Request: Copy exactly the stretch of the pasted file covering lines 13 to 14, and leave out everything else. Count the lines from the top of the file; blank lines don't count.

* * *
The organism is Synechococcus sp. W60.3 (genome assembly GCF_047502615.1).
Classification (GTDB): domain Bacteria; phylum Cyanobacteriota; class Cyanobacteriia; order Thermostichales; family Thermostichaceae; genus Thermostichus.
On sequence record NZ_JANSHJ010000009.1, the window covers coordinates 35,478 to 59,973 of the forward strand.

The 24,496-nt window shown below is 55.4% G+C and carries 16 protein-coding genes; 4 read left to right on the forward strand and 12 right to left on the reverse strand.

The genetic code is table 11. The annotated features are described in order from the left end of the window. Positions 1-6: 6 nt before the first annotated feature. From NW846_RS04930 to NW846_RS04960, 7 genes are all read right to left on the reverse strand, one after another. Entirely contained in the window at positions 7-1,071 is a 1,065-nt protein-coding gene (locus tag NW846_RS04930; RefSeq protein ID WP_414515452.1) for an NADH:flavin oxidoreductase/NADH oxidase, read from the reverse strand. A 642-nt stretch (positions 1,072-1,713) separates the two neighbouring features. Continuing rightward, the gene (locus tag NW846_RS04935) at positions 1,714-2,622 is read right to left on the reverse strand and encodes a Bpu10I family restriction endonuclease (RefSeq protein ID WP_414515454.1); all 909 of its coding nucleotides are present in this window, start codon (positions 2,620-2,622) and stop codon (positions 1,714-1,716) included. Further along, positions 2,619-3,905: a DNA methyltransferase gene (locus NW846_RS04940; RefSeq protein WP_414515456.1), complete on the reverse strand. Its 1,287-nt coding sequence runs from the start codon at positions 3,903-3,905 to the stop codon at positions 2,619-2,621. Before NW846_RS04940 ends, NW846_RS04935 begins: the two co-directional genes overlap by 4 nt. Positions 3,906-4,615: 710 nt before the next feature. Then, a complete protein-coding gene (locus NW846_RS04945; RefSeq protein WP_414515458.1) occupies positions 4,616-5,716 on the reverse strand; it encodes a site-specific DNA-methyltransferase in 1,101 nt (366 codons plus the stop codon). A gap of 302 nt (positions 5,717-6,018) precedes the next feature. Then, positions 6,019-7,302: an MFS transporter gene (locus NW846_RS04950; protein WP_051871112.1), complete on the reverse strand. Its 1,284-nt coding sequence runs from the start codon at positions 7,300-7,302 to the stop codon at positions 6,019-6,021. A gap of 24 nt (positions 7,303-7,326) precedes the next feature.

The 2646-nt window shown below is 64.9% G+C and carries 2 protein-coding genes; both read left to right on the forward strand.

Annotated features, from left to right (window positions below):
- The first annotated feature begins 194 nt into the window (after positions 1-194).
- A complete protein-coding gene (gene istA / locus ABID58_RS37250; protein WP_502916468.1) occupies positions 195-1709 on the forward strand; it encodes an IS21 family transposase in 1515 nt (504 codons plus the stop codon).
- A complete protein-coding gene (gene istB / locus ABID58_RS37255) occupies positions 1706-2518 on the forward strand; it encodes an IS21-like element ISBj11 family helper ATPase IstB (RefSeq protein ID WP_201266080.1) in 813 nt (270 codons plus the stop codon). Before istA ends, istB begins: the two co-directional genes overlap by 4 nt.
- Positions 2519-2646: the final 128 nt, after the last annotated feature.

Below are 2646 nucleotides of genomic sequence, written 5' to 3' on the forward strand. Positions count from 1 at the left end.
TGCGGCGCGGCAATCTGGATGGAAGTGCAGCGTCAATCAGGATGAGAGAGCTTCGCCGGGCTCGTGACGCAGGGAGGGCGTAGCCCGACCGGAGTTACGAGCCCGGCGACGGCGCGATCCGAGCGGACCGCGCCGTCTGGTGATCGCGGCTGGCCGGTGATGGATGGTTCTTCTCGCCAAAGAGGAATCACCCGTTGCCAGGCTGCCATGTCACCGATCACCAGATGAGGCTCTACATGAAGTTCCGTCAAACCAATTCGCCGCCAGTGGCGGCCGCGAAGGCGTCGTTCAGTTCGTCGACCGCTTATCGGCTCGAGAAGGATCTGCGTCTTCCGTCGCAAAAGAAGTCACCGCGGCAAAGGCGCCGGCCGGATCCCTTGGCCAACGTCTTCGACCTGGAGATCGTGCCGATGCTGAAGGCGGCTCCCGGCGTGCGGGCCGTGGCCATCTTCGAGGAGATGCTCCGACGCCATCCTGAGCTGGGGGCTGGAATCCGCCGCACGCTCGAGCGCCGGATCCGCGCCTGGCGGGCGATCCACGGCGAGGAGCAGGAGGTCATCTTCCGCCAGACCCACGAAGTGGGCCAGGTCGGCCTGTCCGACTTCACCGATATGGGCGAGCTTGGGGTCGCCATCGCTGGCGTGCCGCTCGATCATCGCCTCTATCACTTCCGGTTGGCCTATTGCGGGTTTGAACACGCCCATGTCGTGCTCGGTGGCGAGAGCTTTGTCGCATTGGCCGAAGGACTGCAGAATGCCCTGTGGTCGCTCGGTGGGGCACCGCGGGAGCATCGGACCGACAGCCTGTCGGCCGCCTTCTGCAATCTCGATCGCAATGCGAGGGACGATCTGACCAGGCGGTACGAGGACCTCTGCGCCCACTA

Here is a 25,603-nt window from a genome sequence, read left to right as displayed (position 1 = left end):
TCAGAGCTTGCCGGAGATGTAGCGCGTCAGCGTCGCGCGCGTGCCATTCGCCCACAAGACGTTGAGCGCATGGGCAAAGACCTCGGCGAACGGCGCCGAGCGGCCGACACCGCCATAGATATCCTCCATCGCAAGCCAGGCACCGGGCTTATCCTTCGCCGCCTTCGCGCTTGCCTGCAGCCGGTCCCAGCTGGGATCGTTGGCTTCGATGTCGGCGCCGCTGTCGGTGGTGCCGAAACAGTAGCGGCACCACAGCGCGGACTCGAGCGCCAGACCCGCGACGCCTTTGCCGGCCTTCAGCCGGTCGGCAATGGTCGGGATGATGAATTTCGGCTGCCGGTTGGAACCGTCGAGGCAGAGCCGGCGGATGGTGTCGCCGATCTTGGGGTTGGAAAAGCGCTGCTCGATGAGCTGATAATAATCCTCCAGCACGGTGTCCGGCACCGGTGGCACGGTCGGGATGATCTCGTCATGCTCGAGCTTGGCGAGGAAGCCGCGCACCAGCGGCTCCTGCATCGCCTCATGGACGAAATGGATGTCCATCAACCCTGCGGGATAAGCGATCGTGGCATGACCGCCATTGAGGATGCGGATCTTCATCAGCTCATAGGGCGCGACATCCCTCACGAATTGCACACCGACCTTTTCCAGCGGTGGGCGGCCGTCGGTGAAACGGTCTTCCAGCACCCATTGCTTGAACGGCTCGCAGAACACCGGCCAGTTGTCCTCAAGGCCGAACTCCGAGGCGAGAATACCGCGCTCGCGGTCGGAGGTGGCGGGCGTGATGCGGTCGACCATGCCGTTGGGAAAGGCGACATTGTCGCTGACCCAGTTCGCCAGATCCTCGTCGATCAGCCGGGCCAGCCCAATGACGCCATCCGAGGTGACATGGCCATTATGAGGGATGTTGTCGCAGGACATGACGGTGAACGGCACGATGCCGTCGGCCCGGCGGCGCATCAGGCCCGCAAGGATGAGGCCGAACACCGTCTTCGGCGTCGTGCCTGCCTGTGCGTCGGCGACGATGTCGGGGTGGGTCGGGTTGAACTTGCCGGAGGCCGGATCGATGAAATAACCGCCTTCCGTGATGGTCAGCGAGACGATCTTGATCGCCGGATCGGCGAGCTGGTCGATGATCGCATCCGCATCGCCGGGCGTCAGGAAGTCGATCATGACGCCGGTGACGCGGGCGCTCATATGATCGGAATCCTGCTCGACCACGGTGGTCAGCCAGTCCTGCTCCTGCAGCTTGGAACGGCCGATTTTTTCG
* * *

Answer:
TGCGGCGCGGCAATCTGGATGGAAGTGCAGCGTCAATCAGGATGAGAGAGCTTCGCCGGGCTCGTGACGCAGGGAGGGCGTAGCCCGACCGGAGTTACGAGCCCGGCGACGGCGCGATCCGAGCGGACCGCGCCGTCTGGTGATCGCGGCTGGCCGGTGATGGATGGTTCTTCTCGCCAAAGAGGAATCACCCGTTGCCAGGCTGCCATGTCACCGATCACCAGATGAGGCTCTACATGAAGTTCCGTCAAACCAATTCGCCGCCAGTGGCGGCCGCGAAGGCGTCGTTCAGTTCGTCGACCGCTTATCGGCTCGAGAAGGATCTGCGTCTTCCGTCGCAAAAGAAGTCACCGCGGCAAAGGCGCCGGCCGGATCCCTTGGCCAACGTCTTCGACCTGGAGATCGTGCCGATGCTGAAGGCGGCTCCCGGCGTGCGGGCCGTGGCCATCTTCGAGGAGATGCTCCGACGCCATCCTGAGCTGGGGGCTGGAATCCGCCGCACGCTCGAGCGCCGGATCCGCGCCTGGCGGGCGATCCACGGCGAGGAGCAGGAGGTCATCTTCCGCCAGACCCACGAAGTGGGCCAGGTCGGCCTGTCCGACTTCACCGATATGGGCGAGCTTGGGGTCGCCATCGCTGGCGTGCCGCTCGATCATCGCCTCTATCACTTCCGGTTGGCCTATTGCGGGTTTGAACACGCCCATGTCGTGCTCGGTGGCGAGAGCTTTGTCGCATTGGCCGAAGGACTGCAGAATGCCCTGTGGTCGCTCGGTGGGGCACCGCGGGAGCATCGGACCGACAGCCTGTCGGCCGCCTTCTGCAATCTCGATCGCAATGCGAGGGACGATCTGACCAGGCGGTACGAGGACCTCTGCGCCCACTA

Here is a 25,603-nt window from a genome sequence, read left to right as displayed (position 1 = left end):